If civilian casualties weren’t a concern, the Israelis would use their massive firepower to destroy any and all Hamas targets or potential targets. They have the potential to literally level Gaza City using 2,000-pound satellite guided bombs with delayed fuses to smash the known tunnel complexes or at least seal them for eternity. This would meet the goal of destroying Hamas and limiting Israeli losses.
But in reality this approach would cause unacceptable civilian casualties. The inverse would be to advance for a close quarter battle that seeks a more “surgical” path. In a close quarter battle, you do nothing to mitigate the defender’s advantage in urban warfare and you take losses — lots and lots of losses.
Storming a building can be like storming a trench. We have seen what that is like in Ukraine.
So how will the Israelis fight? Their best option for destroying Hamas (which is the first priority), managing their own losses (second priority), and limiting civilian casualties (last priority), will be to strike hard when they have known, verified targets, advance to make contact with the enemy, then choose the weapon to engage. Moving slowly, deliberately, a block at a time.
This is why the prime minister said it would be a long war. This grinds Hamas down through attrition and loss of supply. The longer it takes, the more food, water, and fuel Hamas uses with no hope of real re-supply. The Israelis proclaim this war is existential. They will keep that consideration as they manage the tension of their losses and civilian casualties.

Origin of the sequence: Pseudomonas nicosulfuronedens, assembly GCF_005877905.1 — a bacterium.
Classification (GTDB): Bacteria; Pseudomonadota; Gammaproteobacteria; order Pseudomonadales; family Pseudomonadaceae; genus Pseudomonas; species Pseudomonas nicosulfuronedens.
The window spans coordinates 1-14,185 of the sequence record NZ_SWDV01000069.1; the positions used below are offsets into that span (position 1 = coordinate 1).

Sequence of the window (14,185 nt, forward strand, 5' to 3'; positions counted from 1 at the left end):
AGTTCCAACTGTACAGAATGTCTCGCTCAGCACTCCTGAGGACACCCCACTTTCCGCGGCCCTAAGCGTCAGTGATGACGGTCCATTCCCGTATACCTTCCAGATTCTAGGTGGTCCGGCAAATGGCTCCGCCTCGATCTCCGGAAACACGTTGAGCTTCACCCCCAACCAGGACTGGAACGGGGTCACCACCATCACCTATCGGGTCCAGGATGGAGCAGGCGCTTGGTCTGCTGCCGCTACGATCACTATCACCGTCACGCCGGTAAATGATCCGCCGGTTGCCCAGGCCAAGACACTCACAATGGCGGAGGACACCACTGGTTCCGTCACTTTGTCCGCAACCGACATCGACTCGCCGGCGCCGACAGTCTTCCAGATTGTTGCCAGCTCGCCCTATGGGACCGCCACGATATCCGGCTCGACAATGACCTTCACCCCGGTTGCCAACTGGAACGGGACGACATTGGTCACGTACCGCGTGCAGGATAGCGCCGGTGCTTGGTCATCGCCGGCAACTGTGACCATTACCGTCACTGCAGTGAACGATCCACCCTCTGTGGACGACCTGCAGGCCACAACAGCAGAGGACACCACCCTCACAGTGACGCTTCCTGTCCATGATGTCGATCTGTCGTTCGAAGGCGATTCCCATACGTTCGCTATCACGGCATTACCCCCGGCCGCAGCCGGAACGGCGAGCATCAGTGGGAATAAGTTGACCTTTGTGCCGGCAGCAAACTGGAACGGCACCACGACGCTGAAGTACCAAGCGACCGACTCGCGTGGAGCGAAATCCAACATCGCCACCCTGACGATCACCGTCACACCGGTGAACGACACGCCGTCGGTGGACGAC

Some suggest this will look like the battle for Fallujah between U.S. forces and Iraqi insurgents. Perhaps. But I suggest it will be more like Stalingrad or Berlin. Like in those battles, both sides see the war as existential and will conduct themselves accordingly.
One thing is for certain, for the populations on both sides, this war is truly hell.
DOHA, QATAR — In remarks Sunday at the 21st Doha Forum in Qatar, Russian foreign minister Sergey Lavrov seemed to revel in what is becoming a groundswell of international frustration with the United States over its policies in Israel. Despite Russia’s own near-isolated status after its 2022 invasion of Ukraine, Lavrov glibly characterized the U.S. as on the wrong side of history, the leader of the dying world order, and the purveyor of its own brand of “cancel culture.”
“I think everybody understands that this (Gaza war) did not happen in a vacuum that there were decades of unfulfilled promises that the Palestinians would get their own state,” and years of political and security hostilities that exploded on Oct. 7, he charged. “This is about the cancel culture, whatever you don’t like about events that led to the current situation you cancel. Everything that came before February 2022, including the bloody coup (in Ukraine) and the unconstitutional change of power … all this was canceled. The only thing that remains is that Russia invaded Ukraine.”